Thriving economies are the biggest factor in the disappearance of minority languages and conservation should focus on the most developed countries where languages are vanishing the fastest, finds a new study.
New research shows economic growth to be main driver of language extinction and reveals global ‘hotspots’ where languages are most under threat.
The study’s authors urge for “immediate attention” to be paid to hotspots in the most developed countries – such as north Australia and the north-western corners of the US and Canada – where conservation efforts should be focused.
They also point to areas of the tropics and Himalayan regions that are undergoing rapid economic growth as future hotspots for language extinction, such as Brazil and Nepal.
The study is published today in the journal Proceedings of Royal Society B.
The researchers used the criteria for defining endangered species to measure rate and prevalence of language loss, as defined by the International Union for Conservation of Nature.
The three main risk components are: small population size (small number of speakers), small geographical habitat range and population change – in this case, the decline in speaker numbers.
By interrogating huge language datasets using these conservation mechanisms, the researchers found that levels of GDP (Gross Domestic Product) per capita correlated with the loss of language diversity: the more successful economically, the more rapidly language diversity was disappearing.
“As economies develop, one language often comes to dominate a nation’s political and educational spheres. People are forced to adopt the dominant language or risked being left out in the cold – economically and politically,” said Dr Tatsuya Amato, from the University of Cambridge’s Department of Zoology.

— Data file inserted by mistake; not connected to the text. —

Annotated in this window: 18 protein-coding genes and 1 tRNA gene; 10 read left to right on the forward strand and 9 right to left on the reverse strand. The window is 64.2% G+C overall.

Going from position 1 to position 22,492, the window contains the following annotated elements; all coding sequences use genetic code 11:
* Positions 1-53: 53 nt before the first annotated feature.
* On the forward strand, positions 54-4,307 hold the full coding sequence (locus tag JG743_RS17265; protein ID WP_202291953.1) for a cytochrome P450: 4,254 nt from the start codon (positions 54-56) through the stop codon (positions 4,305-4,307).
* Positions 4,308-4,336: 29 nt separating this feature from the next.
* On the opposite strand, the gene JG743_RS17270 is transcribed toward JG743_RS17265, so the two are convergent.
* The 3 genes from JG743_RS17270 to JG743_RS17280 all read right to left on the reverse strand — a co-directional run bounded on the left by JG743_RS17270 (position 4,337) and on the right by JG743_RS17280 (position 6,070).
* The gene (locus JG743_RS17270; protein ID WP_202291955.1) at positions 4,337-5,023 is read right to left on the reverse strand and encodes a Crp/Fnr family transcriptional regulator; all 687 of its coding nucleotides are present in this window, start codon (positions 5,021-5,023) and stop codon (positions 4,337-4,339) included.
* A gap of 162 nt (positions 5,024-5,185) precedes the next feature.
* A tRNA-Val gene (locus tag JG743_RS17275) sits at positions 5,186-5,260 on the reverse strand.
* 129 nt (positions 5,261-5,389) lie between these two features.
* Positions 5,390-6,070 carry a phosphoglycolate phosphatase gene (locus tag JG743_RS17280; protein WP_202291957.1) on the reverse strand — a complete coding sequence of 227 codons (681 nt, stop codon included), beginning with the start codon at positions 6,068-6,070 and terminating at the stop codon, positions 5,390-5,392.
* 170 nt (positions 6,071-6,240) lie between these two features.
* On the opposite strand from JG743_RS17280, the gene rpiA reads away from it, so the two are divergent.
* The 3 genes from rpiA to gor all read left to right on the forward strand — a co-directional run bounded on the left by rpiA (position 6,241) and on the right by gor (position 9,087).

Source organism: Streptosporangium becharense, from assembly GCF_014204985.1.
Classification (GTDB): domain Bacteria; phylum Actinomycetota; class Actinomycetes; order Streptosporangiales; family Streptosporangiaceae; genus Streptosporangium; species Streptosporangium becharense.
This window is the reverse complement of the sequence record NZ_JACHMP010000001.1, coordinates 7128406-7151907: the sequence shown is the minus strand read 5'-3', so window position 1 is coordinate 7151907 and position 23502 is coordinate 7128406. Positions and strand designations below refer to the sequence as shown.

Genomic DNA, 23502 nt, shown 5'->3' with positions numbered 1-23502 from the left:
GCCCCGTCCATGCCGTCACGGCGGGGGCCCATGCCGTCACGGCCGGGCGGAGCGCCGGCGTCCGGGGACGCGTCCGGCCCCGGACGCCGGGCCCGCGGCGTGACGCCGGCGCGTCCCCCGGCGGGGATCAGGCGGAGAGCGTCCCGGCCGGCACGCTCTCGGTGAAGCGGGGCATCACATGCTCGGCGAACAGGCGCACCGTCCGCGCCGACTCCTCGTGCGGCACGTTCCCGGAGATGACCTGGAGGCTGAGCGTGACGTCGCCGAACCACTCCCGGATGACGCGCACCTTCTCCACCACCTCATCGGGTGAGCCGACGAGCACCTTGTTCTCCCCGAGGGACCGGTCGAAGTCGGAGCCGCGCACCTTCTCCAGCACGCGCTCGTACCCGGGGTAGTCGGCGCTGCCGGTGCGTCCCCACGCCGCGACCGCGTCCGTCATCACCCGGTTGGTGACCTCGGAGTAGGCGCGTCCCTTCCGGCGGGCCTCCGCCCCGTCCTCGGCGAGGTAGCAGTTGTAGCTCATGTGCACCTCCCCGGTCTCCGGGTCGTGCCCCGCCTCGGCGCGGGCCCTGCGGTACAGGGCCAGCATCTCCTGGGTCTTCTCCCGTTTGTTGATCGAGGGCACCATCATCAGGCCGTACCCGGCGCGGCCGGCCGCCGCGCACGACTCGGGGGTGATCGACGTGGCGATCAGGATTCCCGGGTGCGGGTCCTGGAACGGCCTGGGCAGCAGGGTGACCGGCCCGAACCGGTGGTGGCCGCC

“Of course everyone has the right to choose the language they speak, but preserving dying language is important to maintaining human cultural diversity in an increasingly globalised world.”
In the northwest corner of North America, the languages of the indigenous people are disappearing at an alarming rate. Upper Tanana, for example, a language spoken by indigenous Athabaskan people in eastern Alaska, had only 24 active speakers as of 2009, and was no longer being acquired by children. The Wichita language of the Plains Indians, now based in Oklahoma, had just one fluent speaker as of 2008.
In Australia, aboriginal languages such as the recently extinct Margu and almost extinct Rembarunga are increasingly disappearing from the peninsulas of the Northern Territories.
As the researchers point out, “languages are now rapidly being lost at a rate of extinction exceeding the well-known catastrophic loss of biodiversity”. Major international organisations such as the United Nations and Worldwide Fund for Nature are now actively engaged in the conservation of linguistic diversity.
Amano says the global meta-analysis produced by the team using the species criteria is designed to complement the more specific, localised examples featured in many linguistic and anthropological research.
Unlike species extinction, however, language diversity has a potentially saving grace – bilingualism. Previous research from Cambridge’s Department of Theoretical and Applied Linguistics has shown that children who speak more than one language have multiple advantages in education, cognition and social interaction.
“As economies develop, there is increasing advantage in learning international languages such as English, but people can still speak their historically traditional languages. Encouraging those bilingualisms will be critical to preserving linguistic diversity,” added Amano.
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